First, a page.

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Author: Dawn193 Add to my Favorite Fools Ignore this person (you won't see their posts anymore) Number: of 75642  
Subject: Help me Pleeease!! Date: 2/17/2000 1:20 AM
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I have $1000 that I want to start investing for retirement. I have already picked a fund that I have been researching but here's the problem:Roth or Traditional IRA?! I'm so confused my heads gonna explode! Here's the facts: I'm turning 40,both my husband and I are self-employed w/no employees. He's a contractor that works alone, I am in direct sales (party plan consultant). I'm not clear if the tax bite of the next 20 years would be worth it or no big deal. People who advise me to do the Roth say: "Pay the taxes now so you get it all at the end!" (But do I want to pay more taxes everyear?) The ones who advise the Traditional say: "Why give the government the taxes for the next 20-30 years? Let it grow tax-deferred then let them take their cut"
Please Help Me!!!
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Author: sphillipnew One star, 50 posts Add to my Favorite Fools Ignore this person (you won't see their posts anymore) Number: 19198 of 75642
Subject: Re: Help me Pleeease!! Date: 2/17/2000 9:49 AM
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Dawn193 writes...

People who advise me to do the Roth say: "Pay the taxes now so you get it all at the end!" (But do I want to pay more taxes everyear?)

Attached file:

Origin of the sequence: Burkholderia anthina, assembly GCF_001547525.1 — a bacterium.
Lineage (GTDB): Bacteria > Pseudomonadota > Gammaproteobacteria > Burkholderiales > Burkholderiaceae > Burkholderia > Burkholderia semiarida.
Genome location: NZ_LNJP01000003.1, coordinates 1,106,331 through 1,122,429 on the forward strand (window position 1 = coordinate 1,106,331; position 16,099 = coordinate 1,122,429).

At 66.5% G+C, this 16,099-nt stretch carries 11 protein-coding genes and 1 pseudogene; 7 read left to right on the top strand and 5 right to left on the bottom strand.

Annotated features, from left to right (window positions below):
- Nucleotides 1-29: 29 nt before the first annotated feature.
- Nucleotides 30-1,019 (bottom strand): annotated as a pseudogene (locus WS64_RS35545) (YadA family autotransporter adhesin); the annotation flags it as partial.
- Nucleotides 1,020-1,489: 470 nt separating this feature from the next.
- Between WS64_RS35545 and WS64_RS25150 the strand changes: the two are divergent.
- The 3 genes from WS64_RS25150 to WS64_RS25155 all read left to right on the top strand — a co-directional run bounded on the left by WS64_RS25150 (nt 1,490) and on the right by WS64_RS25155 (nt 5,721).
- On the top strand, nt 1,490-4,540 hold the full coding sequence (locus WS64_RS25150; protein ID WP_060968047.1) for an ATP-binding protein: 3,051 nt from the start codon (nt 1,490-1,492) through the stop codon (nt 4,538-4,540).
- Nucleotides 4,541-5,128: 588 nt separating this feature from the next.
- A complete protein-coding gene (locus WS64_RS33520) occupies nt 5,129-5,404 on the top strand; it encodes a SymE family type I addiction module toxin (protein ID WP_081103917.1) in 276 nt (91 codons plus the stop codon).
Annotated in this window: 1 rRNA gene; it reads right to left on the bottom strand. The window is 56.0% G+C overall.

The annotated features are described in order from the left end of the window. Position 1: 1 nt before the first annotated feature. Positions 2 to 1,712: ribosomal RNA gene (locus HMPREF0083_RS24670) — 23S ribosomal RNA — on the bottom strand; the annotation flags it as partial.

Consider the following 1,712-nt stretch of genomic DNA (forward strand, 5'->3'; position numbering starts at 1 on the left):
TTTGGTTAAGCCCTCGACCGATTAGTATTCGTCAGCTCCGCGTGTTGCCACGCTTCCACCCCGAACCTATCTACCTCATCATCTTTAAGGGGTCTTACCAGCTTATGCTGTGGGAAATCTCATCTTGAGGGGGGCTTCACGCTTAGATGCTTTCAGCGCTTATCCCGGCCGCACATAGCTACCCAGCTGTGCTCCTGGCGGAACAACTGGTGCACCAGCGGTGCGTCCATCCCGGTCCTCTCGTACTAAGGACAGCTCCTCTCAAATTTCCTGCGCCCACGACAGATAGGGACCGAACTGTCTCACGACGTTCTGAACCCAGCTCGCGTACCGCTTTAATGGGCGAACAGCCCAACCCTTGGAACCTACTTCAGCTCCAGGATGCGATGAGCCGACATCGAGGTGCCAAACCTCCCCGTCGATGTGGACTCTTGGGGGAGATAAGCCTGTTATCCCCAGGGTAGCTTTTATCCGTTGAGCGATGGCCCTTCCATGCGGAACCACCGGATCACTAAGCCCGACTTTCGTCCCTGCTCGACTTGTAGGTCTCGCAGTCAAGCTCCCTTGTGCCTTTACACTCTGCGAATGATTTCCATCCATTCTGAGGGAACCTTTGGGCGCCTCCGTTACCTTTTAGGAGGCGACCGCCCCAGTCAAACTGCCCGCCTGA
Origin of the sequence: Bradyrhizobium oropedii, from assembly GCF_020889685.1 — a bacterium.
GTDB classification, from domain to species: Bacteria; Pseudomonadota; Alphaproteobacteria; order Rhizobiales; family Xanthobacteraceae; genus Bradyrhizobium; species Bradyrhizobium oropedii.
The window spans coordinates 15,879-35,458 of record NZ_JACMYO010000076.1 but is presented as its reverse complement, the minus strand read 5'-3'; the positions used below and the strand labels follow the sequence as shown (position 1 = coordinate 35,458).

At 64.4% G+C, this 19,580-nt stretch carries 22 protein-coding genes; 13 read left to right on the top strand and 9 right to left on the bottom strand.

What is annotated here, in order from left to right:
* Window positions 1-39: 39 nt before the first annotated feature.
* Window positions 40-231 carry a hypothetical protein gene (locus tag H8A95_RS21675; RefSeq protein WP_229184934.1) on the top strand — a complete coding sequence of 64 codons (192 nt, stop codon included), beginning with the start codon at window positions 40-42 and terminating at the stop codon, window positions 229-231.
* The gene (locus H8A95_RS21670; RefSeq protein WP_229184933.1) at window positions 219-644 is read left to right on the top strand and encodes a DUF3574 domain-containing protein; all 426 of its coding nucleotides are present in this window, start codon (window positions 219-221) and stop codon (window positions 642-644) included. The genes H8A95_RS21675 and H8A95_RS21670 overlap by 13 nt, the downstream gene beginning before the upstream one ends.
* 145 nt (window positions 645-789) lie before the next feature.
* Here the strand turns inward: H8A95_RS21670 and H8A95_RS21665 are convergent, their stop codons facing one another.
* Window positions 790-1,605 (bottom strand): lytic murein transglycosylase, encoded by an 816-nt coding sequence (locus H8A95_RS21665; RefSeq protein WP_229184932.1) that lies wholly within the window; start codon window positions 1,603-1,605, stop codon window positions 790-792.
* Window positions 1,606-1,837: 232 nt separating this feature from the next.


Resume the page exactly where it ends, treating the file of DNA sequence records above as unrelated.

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You're not actually paying MORE taxes than you would be, rather passing up a tax deduction. When you fund a Roth you're using after-tax money, however you will not be assessed an "extra tax" so you're not actually paying anything more than if you contributed no money to an IRA. With a traditional IRA you fund with after-tax money, yet are allowed to deduct the amount you contributed on your income taxes.

In the case of the Roth, you will take the money out tax free. In the Traditional, your money will be taken out and taxed at ordinary income tax rates. Both IRAs are tax-sheltered, that is, you pay no capital gains taxes when buying and selling securities within the IRA.

In my opinion, Roth is the only way to go, but you may have other circumstances where a Traditional might make sense. For example, if you think you'll be in a lower tax bracket when you retire, it might make sense to choose Traditional.

I know there's a whole section on IRA's here on the Fool site. Do a search and you should find it. Good luck!



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Author: LTPlayer One star, 50 posts Add to my Favorite Fools Ignore this person (you won't see their posts anymore) Number: 19199 of 75642
Subject: Re: Help me Pleeease!! Date: 2/17/2000 10:33 AM
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Dawn193,